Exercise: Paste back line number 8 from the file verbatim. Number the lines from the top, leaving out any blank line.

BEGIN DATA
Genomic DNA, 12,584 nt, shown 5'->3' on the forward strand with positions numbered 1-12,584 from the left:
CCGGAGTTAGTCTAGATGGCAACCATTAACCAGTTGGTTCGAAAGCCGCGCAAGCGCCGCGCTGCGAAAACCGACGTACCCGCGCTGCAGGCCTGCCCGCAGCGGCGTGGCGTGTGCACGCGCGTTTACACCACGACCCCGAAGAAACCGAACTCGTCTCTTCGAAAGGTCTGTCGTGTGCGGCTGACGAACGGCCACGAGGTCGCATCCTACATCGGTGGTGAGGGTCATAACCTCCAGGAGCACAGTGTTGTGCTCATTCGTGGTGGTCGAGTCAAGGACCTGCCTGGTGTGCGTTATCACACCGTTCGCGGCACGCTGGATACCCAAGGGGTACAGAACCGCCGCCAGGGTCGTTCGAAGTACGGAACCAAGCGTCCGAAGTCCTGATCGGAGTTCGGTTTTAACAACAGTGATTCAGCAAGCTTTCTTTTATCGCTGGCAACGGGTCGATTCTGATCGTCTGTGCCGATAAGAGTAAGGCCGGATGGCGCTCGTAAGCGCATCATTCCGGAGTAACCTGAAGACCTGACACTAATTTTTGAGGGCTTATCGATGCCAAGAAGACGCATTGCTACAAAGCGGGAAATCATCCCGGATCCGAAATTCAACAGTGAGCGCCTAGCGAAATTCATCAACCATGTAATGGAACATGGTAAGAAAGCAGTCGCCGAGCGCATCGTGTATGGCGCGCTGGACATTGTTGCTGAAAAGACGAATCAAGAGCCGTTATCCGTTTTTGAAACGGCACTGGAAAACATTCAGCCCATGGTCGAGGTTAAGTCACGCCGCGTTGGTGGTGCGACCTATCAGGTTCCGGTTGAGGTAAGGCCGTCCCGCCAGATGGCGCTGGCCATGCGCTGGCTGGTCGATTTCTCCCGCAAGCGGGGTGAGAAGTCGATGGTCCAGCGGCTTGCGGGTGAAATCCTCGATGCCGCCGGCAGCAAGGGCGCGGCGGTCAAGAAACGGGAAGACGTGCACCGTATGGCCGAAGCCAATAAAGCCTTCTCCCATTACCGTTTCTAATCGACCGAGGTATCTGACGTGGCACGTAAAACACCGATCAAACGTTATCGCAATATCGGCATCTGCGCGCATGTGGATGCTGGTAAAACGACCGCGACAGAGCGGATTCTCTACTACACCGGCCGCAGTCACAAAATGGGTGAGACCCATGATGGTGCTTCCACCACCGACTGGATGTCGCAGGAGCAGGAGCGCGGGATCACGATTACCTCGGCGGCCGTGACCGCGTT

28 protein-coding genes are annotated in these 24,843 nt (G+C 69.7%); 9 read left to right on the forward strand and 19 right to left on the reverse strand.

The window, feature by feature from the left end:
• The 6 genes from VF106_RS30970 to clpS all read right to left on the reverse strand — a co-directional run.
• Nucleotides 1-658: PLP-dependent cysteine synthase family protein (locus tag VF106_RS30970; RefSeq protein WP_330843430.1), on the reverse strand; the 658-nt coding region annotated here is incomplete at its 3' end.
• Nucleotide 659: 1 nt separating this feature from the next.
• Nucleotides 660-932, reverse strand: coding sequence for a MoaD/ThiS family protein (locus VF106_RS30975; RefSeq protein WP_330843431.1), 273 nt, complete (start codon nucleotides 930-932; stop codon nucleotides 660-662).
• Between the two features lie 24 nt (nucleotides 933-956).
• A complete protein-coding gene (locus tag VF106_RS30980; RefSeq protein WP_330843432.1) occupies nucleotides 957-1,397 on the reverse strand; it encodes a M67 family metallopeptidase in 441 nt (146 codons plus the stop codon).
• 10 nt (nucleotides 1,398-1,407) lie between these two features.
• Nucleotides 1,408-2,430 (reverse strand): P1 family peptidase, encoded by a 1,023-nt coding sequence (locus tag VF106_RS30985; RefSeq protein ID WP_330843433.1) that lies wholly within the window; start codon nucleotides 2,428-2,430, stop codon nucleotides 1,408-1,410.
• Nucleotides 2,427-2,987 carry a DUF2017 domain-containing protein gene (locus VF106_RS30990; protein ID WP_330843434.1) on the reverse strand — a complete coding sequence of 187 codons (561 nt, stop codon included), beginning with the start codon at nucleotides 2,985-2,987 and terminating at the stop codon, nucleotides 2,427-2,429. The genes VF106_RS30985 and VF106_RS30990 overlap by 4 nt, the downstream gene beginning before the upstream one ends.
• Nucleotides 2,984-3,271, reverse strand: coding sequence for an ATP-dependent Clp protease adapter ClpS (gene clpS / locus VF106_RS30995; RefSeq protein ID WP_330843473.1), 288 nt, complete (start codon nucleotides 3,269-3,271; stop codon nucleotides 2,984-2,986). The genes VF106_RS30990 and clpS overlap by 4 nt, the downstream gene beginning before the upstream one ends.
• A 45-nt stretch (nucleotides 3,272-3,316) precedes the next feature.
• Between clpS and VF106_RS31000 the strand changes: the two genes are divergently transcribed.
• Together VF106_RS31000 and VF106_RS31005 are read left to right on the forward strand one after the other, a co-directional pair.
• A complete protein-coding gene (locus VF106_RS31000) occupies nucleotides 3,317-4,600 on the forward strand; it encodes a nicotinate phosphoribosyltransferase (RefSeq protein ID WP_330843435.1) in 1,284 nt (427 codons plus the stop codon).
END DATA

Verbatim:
• Nucleotides 660-932, reverse strand: coding sequence for a MoaD/ThiS family protein (locus VF106_RS30975; RefSeq protein WP_330843431.1), 273 nt, complete (start codon nucleotides 930-932; stop codon nucleotides 660-662).